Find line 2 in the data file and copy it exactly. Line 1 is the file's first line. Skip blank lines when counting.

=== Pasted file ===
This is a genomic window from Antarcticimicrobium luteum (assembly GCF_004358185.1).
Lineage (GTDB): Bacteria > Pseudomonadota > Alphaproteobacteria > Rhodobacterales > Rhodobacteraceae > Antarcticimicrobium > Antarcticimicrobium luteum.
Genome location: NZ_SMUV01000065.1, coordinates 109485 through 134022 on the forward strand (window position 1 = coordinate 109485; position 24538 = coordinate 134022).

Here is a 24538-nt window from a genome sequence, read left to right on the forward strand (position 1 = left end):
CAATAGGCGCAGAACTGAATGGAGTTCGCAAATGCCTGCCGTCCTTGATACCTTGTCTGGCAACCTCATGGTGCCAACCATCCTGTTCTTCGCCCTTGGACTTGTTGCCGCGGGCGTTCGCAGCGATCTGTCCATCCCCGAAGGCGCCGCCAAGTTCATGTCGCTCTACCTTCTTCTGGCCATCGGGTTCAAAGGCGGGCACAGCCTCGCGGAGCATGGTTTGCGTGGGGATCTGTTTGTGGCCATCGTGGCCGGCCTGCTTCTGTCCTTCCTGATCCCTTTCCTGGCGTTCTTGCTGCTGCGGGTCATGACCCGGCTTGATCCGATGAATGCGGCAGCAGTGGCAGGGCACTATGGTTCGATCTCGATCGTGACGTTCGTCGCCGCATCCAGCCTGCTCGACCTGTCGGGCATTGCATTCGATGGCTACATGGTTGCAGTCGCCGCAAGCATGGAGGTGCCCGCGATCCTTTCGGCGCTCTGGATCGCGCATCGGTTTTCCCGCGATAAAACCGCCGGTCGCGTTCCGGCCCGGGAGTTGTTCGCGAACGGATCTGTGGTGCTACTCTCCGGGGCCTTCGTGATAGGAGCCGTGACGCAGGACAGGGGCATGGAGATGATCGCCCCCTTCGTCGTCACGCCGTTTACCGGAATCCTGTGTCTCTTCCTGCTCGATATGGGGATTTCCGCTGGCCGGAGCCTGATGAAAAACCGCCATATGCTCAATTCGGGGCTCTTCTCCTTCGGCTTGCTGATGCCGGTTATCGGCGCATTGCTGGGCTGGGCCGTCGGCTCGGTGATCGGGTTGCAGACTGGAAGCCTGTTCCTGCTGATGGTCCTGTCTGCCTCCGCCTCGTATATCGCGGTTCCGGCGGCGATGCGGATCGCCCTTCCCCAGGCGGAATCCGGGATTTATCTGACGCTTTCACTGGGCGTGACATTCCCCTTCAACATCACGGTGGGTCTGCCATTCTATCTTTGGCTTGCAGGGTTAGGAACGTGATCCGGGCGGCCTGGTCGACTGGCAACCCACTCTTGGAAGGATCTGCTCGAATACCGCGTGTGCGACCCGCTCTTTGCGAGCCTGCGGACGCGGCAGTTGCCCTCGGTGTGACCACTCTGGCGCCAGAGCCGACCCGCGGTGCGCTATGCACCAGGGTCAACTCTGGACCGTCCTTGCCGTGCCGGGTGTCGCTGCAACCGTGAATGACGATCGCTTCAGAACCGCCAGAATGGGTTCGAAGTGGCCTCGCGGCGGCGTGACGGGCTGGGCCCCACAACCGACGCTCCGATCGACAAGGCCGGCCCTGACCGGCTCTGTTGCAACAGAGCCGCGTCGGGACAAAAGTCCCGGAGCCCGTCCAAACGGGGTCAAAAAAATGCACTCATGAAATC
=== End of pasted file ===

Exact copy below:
Lineage (GTDB): Bacteria > Pseudomonadota > Alphaproteobacteria > Rhodobacterales > Rhodobacteraceae > Antarcticimicrobium > Antarcticimicrobium luteum.